After a close investment of four weeks, during which the enemy were disheartened by their ill success and the believers proved their steadfastness and loyalty, there was a piercing blast of the cold east wind. The enemy’s tents were torn up, their fires were extinguished, the sand and rain beat in their faces, and they were terrified by the portents against them. They had already well nigh fallen out among themselves. Hudayfa al-Yamani, who was sent by God’s Messenger to spy on the movements of the enemy, heard Abu Sufyan’s shouting: ‘Come on, we are returning!’11 The Muslims were victorious by God’s help; there were hidden forces - the Angels - that helped them:

O believers, remember God’s blessing upon you when hosts came against you, and we loosed against them a wind, and hosts you saw not; and God sees the things you do. (al-Ahzab, 33.9)

The predictions of the Messenger

While digging the ditch, the Companions had been unable to break a huge rock and referred the matter to God’s Messenger, upon him be peace and blessings. The Messenger struck the rock with the pickaxe in his hand. In the light of the sparks caused by the blow, he predicted: I have been given the keys to the Kingdom of Persia; my Community will conquer it. He struck the rock a second time and, again in the light of the sparks caused by the blow, declared: God is the Greatest. I have been given the keys to the Empire of Byzantium. My Community will conquer it.12

The Battle of the Trench was the last attempt of the Quraysh to destroy Islam and the Muslims. Following their withdrawal in defeat and humiliation, God’s Messenger declared: From this moment we will march upon them; they will no longer be able to raid us.13

Marching upon the Banu Qurayza

When the Allies were routed and turned their backs in flight from the Muslims, God’s Messenger, upon him be peace and blessings, turned his attention to Banu Qurayza. They had betrayed their agreement with God’s Messenger and been allied with the Quraysh against the Muslims. They had also given asylum to the leaders of Banu Nadir, like Huyay ibn Akhtab, who had been expelled from Madina, and never refrained from conspiracies against the Muslims.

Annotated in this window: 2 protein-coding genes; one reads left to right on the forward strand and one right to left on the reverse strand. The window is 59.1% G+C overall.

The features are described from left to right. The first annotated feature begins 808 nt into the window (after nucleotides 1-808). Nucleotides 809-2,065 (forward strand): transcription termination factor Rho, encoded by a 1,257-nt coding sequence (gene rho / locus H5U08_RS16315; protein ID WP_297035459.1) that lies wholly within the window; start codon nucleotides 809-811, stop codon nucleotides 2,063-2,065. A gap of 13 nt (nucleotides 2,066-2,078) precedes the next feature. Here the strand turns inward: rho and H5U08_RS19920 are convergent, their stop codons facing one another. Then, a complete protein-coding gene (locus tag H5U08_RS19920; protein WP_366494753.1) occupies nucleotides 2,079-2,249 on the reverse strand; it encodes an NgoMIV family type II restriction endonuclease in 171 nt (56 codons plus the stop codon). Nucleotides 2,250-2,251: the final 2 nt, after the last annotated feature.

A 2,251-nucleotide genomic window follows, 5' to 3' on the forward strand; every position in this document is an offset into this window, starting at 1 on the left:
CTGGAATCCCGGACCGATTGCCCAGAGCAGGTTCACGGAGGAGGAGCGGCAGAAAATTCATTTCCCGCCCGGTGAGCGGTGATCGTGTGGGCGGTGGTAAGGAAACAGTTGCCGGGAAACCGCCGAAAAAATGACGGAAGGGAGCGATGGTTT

No sooner had God’s Messenger arrived home from the Battle of the Trench than Archangel Gabriel came and said to him: ‘I have not taken off my coat of mail, and I am going upon Banu Qurayza’.14

God’s Messenger ordered his Companions to march upon Banu Qurayza and had his tent pitched opposite their fortresses. If Banu Qurayza had asked the Messenger for forgiveness, he would have forgiven them, but they preferred resistance. The Messenger remained besieging Banu Qurayza for twenty-five days. At last they asked the Messenger for surrender terms, agreeing that they should submit to the judgment of Sa‘d ibn Mu’adh, who decreed the sentence according to the Torah. This was the end of the conspiracies of Banu Qurayza, as well as the Jewish presence in Madina.15

Sa‘d ibn Mu‘adh was among the leaders of the Helpers. He had been wounded in the Battle of the Trench and prayed to God: ‘O God! If I am able to fight once more beside God’s Messenger, make me live. Otherwise, I am ready to die’. So, he died a martyr shortly after the Jewish conspiracies ended.16

1. I. Hisham, 3.94; I. Sa‘d, 2.59.
2. I. Hisham, 3.213.
3. I. Kathir, 4.178-9.
4. I. Hisham, 3.225-6; Waqidi, 441-3.
5. Bukhari, “Manaqib al-Ansar,” 9, “Maghazi,” 29; Muslim, “Jihad,” 123-5.
6. Bukhari, “Manaqib,” 9; Muslim, “Jihad,” 127.
7. I. Hisham, 3.230; I. Kathir, al-Bidaya, 4.116.
8. I. Hisham, 3.239.
9. I. Hisham, 3.240-2.
10. I. Hisham, 3.235-6.
11. I. Kathir, 4.123.
12. I. Hisham, 3.243.
13. Bukhari, “Maghazi,” 29; I. Hanbal, 4.262.
14. Bukhari, “Maghazi,” 30.
15. I. Hisham, 3.249-51.
16. I. Hisham, 3.238, 262; I. Sa‘d, 3. 423-4; Tabari, Tarikh, 3.49.

Recommended Reading:
Towards the conquest of Makka

Last Updated on October 09, 2000